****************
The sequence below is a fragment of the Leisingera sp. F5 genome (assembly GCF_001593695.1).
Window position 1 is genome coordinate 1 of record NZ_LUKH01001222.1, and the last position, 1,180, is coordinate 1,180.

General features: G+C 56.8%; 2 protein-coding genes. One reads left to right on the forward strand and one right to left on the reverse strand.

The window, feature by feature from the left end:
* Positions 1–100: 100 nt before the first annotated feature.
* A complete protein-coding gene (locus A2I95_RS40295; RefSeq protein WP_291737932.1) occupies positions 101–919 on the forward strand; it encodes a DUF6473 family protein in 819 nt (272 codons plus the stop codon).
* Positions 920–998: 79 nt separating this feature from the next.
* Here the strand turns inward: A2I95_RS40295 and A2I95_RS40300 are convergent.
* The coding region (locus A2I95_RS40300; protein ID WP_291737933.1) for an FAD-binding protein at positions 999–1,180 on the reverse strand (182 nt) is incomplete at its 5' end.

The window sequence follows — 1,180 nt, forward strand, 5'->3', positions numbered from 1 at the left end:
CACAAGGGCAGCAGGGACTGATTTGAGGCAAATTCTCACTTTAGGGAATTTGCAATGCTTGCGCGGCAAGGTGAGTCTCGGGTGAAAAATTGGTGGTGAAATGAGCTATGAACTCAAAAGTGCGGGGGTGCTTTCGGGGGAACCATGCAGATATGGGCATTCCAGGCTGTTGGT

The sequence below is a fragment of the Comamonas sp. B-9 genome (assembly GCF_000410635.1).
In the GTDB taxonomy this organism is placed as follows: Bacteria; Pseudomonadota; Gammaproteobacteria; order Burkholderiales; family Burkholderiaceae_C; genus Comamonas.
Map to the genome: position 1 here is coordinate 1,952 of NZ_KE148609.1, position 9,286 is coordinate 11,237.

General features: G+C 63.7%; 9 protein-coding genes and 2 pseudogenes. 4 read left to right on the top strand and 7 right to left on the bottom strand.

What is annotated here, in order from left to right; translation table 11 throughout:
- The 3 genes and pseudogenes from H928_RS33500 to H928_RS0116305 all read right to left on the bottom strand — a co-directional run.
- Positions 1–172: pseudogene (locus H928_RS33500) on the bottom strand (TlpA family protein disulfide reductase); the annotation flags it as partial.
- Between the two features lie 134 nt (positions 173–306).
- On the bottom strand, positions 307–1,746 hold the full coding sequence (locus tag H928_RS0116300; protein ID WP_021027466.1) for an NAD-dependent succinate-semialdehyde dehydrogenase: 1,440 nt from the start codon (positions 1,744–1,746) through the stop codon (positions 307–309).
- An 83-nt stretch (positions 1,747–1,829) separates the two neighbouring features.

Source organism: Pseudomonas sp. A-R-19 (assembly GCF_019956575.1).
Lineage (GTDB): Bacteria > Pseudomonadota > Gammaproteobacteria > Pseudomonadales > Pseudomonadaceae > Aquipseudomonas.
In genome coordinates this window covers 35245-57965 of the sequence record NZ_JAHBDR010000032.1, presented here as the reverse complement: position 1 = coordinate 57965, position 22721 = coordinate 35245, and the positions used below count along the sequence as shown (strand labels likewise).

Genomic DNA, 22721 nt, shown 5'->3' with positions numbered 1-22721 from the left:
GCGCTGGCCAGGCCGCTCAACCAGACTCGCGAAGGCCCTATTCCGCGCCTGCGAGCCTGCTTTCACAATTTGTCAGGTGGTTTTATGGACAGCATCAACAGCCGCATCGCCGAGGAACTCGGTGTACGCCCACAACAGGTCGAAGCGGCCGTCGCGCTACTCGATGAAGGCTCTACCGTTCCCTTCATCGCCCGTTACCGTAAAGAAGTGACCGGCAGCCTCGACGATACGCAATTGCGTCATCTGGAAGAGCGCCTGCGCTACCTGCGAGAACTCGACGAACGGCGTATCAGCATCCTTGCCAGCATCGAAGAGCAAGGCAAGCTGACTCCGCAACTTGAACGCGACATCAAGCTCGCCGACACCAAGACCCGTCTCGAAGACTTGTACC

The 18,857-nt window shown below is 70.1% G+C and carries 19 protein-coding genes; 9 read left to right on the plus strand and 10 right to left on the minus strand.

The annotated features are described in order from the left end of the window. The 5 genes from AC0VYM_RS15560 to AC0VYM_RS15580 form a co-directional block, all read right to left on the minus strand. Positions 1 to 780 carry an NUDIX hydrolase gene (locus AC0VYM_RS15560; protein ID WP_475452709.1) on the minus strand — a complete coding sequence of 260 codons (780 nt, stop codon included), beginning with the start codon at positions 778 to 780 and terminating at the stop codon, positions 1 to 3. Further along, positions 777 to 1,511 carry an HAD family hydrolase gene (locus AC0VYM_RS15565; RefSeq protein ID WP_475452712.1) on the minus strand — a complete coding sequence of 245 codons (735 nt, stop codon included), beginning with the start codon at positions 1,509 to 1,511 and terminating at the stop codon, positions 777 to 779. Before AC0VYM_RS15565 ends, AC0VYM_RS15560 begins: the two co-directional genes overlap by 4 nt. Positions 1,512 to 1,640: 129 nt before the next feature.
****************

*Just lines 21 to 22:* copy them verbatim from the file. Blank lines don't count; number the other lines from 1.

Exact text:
- An 83-nt stretch (positions 1,747–1,829) separates the two neighbouring features.

Source organism: Pseudomonas sp. A-R-19 (assembly GCF_019956575.1).